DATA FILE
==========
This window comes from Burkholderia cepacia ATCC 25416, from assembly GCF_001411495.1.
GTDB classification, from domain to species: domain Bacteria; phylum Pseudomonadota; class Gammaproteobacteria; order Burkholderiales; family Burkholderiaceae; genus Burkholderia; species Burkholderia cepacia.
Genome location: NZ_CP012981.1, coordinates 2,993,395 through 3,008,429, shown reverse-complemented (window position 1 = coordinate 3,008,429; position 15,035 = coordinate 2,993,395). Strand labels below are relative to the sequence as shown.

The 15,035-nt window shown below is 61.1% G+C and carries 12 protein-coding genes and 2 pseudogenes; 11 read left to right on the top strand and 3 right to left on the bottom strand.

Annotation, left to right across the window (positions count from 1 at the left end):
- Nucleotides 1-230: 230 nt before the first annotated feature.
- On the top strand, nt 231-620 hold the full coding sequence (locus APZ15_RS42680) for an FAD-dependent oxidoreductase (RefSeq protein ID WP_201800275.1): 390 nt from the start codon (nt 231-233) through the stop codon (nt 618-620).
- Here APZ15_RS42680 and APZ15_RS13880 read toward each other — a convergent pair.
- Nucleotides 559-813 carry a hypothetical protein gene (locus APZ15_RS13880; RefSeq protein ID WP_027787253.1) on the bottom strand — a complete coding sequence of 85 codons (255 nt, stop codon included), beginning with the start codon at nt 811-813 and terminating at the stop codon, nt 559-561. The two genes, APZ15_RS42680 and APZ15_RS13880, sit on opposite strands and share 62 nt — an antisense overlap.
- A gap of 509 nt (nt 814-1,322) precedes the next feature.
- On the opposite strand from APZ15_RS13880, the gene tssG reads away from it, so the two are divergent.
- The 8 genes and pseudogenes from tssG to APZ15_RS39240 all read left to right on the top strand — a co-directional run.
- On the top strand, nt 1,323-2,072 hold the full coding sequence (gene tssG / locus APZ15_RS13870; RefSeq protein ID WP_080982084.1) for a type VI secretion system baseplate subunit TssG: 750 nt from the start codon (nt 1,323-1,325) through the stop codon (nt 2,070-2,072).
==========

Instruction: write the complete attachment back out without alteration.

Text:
This window comes from Burkholderia cepacia ATCC 25416, from assembly GCF_001411495.1.
GTDB classification, from domain to species: domain Bacteria; phylum Pseudomonadota; class Gammaproteobacteria; order Burkholderiales; family Burkholderiaceae; genus Burkholderia; species Burkholderia cepacia.
Genome location: NZ_CP012981.1, coordinates 2,993,395 through 3,008,429, shown reverse-complemented (window position 1 = coordinate 3,008,429; position 15,035 = coordinate 2,993,395). Strand labels below are relative to the sequence as shown.

The 15,035-nt window shown below is 61.1% G+C and carries 12 protein-coding genes and 2 pseudogenes; 11 read left to right on the top strand and 3 right to left on the bottom strand.

Annotation, left to right across the window (positions count from 1 at the left end):
- Nucleotides 1-230: 230 nt before the first annotated feature.
- On the top strand, nt 231-620 hold the full coding sequence (locus APZ15_RS42680) for an FAD-dependent oxidoreductase (RefSeq protein ID WP_201800275.1): 390 nt from the start codon (nt 231-233) through the stop codon (nt 618-620).
- Here APZ15_RS42680 and APZ15_RS13880 read toward each other — a convergent pair.
- Nucleotides 559-813 carry a hypothetical protein gene (locus APZ15_RS13880; RefSeq protein ID WP_027787253.1) on the bottom strand — a complete coding sequence of 85 codons (255 nt, stop codon included), beginning with the start codon at nt 811-813 and terminating at the stop codon, nt 559-561. The two genes, APZ15_RS42680 and APZ15_RS13880, sit on opposite strands and share 62 nt — an antisense overlap.
- A gap of 509 nt (nt 814-1,322) precedes the next feature.
- On the opposite strand from APZ15_RS13880, the gene tssG reads away from it, so the two are divergent.
- The 8 genes and pseudogenes from tssG to APZ15_RS39240 all read left to right on the top strand — a co-directional run.
- On the top strand, nt 1,323-2,072 hold the full coding sequence (gene tssG / locus APZ15_RS13870; RefSeq protein ID WP_080982084.1) for a type VI secretion system baseplate subunit TssG: 750 nt from the start codon (nt 1,323-1,325) through the stop codon (nt 2,070-2,072).